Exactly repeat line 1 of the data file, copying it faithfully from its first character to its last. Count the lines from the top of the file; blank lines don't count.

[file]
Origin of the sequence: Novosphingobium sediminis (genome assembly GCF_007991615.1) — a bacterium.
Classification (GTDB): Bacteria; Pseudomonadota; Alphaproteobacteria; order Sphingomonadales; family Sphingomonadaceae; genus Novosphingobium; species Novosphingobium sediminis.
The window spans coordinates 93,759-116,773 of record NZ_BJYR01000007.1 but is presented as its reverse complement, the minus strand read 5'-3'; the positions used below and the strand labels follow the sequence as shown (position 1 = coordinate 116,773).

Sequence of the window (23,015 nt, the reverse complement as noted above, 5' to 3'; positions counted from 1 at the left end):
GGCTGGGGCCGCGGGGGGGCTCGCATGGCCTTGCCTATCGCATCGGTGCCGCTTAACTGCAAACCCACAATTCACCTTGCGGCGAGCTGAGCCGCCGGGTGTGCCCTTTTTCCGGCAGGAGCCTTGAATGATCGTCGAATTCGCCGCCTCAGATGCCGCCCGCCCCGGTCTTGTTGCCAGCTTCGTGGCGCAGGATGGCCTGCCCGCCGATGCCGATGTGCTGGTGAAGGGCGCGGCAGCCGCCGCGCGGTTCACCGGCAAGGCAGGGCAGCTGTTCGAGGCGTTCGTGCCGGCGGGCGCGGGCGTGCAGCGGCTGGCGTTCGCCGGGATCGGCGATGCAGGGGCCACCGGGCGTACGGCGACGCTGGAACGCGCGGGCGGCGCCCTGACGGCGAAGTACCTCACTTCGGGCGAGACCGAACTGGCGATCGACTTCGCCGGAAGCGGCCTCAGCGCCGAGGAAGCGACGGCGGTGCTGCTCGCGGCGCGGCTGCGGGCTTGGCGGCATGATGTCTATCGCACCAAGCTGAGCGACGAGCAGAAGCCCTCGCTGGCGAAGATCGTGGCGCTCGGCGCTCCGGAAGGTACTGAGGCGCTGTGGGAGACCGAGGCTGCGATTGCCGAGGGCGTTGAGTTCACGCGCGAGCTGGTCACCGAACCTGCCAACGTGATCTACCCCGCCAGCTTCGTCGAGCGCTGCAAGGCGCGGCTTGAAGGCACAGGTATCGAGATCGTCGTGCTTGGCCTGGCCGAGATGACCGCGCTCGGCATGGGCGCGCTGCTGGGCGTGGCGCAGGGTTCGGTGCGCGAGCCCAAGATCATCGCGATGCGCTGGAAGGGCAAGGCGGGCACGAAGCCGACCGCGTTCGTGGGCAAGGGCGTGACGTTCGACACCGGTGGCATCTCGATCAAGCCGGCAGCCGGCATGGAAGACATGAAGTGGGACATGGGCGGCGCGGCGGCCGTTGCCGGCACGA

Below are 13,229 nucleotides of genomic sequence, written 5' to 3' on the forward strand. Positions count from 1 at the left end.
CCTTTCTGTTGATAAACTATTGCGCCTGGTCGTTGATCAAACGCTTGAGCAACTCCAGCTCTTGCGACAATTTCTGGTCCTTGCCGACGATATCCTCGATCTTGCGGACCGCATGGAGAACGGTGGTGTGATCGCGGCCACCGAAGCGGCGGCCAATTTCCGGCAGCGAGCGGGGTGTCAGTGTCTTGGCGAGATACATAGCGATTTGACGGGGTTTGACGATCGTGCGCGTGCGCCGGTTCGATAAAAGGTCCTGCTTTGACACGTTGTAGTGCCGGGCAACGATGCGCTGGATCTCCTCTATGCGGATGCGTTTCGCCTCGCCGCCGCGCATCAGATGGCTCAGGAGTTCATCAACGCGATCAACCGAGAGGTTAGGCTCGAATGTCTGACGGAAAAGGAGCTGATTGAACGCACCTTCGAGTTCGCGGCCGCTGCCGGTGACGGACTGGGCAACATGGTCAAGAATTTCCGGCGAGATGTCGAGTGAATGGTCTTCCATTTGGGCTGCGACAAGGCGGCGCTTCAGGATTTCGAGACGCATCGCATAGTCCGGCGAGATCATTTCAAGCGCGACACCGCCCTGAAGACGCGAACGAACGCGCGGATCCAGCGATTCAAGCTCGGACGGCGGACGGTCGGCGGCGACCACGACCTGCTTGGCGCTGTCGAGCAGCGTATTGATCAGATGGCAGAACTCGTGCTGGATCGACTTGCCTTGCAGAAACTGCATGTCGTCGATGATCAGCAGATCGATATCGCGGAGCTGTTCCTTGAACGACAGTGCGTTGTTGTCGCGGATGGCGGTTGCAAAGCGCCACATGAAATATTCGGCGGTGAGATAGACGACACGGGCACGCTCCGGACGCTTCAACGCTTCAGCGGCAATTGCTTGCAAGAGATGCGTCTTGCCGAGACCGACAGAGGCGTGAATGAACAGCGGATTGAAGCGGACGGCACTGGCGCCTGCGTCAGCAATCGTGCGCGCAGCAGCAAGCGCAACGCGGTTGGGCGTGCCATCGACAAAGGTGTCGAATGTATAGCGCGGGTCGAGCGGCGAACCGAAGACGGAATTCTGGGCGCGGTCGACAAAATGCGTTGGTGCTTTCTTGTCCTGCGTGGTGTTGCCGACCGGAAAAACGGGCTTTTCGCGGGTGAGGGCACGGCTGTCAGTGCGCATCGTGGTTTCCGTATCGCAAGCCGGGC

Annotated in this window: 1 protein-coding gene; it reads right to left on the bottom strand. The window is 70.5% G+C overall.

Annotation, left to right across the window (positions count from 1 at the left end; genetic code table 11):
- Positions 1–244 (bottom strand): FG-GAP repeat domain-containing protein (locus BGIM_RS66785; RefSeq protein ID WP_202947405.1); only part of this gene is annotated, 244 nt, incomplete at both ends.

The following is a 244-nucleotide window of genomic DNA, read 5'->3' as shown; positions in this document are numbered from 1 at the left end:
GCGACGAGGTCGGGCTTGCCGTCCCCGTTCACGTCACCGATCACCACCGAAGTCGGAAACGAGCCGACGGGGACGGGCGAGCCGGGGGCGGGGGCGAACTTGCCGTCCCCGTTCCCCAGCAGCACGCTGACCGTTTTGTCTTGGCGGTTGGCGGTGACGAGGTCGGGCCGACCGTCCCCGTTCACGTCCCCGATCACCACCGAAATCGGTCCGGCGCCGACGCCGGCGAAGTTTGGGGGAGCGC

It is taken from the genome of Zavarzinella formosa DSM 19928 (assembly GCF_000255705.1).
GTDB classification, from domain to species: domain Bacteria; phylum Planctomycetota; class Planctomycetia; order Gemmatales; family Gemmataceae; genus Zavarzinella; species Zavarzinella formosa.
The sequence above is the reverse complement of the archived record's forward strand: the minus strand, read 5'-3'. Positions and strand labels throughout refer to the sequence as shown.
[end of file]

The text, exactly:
Origin of the sequence: Novosphingobium sediminis (genome assembly GCF_007991615.1) — a bacterium.